Pimps of Joytime is an east-coast native band with a funky and rare soulful sound that has the ability to haunt its listeners with the howls and a one-of-a-kind beat interpretation that can only come from a deep understanding of what funk was, is, and can be.
Performing roughly 90 shows a year, Pimps of Joytime's lead guitarist and singer, known to all as Brian J, took time out of his schedule to talk with the Source Weekly about what makes their music theirs, what makes a solid performance and also about the upcoming show at The Volcanic Theatre Pub on March 24.
When asked how he would describe the music created by Pimps of Joytime, J says simply, "It's a groove-dance party...it's a pretty funky situation." Music isn't always refereed to as a "situation" unless it has more than just sound to show for itself. A situation is more all encompassing; it involves more than just calculated sound directed at swarms of people. A situation is something that is experienced, participated in, and remembered.
It is achieved by the Pimps of Joytime, who create a sound that is as rare as it is familiar. The familiarity comes from the funky beat and guitar plucks that force a nod in the shoulders and a tap in the feet. The rarity comes from the manner in which the head and body are almost hypnotized to move: The head nods, but sways with the rhythm. The feet tap with the beat and all ten toes seem to want to participate in the groove, causing each digit to tense and release making the rest of the foot, leg, body and soul follow.
Cracking into the business of playing music on a stage, getting further enough along to be labeled a "professional," and then being able to pay rent with those earnings is something of a dream for most. J feels fortunate to be able to do what he loves as his job. It's the goal of many and the reality of few. "There are struggles in any profession that a person can choose to do," he says. "It's definitely challenging making your art or your passion your business."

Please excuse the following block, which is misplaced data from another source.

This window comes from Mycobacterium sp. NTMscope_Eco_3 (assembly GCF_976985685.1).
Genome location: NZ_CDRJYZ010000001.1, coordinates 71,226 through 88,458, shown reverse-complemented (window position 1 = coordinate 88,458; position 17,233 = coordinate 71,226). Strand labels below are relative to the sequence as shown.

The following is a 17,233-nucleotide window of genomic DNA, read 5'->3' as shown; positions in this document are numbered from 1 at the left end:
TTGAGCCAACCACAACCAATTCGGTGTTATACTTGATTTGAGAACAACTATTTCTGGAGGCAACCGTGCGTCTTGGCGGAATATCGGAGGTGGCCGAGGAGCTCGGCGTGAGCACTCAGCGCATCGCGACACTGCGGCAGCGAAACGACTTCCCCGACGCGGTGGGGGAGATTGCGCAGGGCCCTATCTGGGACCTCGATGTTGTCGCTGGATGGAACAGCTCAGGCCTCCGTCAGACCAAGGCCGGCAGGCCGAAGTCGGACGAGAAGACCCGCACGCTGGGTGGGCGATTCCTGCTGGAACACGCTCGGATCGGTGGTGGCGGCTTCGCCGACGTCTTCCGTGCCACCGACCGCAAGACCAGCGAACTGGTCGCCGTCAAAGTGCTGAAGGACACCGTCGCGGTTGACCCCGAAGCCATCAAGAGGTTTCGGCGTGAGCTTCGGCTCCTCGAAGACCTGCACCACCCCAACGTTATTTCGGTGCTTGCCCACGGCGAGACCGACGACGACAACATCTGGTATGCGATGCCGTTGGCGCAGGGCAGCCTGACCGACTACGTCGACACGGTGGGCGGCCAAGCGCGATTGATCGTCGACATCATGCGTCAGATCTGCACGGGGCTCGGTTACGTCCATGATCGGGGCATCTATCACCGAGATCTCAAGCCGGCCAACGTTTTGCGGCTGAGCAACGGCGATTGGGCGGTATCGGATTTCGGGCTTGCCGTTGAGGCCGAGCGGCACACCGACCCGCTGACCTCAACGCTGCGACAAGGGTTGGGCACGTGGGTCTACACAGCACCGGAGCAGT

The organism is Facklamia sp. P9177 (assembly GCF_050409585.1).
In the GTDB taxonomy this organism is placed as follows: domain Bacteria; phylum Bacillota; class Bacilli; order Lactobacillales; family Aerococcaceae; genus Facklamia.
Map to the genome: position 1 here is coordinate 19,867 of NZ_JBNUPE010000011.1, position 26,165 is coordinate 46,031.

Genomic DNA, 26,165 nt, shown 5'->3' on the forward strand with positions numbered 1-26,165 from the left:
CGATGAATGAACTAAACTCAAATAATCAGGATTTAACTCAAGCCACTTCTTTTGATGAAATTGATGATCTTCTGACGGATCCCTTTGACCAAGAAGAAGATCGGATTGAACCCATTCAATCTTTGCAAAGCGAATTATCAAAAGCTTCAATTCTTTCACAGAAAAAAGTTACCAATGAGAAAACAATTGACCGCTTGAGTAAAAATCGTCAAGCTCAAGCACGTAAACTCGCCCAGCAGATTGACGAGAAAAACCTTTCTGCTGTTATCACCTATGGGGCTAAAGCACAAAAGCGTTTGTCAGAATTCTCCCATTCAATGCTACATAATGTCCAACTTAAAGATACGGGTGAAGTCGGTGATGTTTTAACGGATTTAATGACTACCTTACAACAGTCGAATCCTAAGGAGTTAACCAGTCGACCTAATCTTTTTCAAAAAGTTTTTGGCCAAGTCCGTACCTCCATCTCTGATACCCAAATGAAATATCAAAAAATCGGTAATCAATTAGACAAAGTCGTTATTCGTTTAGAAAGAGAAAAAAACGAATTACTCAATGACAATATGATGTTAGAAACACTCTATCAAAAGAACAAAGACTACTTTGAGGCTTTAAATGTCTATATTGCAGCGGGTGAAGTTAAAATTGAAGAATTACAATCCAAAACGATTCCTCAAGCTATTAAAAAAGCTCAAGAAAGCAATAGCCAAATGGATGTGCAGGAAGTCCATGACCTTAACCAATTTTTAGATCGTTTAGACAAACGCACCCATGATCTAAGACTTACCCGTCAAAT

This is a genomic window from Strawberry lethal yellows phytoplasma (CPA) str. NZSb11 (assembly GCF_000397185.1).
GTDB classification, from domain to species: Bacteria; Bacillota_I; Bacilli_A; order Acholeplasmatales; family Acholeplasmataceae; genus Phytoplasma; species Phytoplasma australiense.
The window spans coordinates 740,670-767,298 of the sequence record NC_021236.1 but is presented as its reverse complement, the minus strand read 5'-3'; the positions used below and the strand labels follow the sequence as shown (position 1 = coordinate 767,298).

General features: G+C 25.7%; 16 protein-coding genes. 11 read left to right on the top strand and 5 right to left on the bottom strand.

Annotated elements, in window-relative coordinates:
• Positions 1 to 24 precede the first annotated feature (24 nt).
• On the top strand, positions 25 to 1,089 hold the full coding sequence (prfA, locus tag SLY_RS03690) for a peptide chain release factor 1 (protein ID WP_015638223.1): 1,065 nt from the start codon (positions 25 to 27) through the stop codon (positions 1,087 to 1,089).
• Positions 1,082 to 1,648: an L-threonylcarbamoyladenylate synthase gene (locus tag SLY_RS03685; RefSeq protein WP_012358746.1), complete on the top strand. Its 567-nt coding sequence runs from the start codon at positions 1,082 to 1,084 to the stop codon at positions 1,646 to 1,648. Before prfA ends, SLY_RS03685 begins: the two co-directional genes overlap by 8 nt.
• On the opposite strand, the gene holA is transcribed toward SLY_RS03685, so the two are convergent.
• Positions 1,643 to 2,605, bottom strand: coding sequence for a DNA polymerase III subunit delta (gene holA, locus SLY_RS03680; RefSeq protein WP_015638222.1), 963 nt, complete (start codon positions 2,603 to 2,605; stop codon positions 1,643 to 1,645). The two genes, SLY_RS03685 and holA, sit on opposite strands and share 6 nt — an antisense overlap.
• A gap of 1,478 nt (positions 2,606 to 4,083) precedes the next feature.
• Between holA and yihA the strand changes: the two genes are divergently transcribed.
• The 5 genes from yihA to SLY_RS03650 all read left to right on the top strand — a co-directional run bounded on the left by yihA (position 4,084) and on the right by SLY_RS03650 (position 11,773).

This isn't the first time Pimps of Joytime has played in Bend. It was years ago and J recalls the good vibes that came with playing in such a music-oriented town. "Energy and connection to the crowd," says J, is what makes for a solid show. This talented artist speaks about the importance of having a connection with the crowd, a rapport and a mutual energy that can be felt from each other.
A good, excited crowd can activate the groove, he says. He adds, going to shows, regardless of size and venue, a show-goer can sense the emotions just as well as the performers can. The mood can be felt. J wants the people of Bend to come and enjoy all that they have to offer. Bring the want-to, the smiles and the desire to have a good time. They'll bring the funks and grooves, all in great form.
Pimps of Joytime
Thur., March 24, 9 p.m.,
Volcanic Theater Pub, 70 Century Dr., Bend $13 adv., $15 door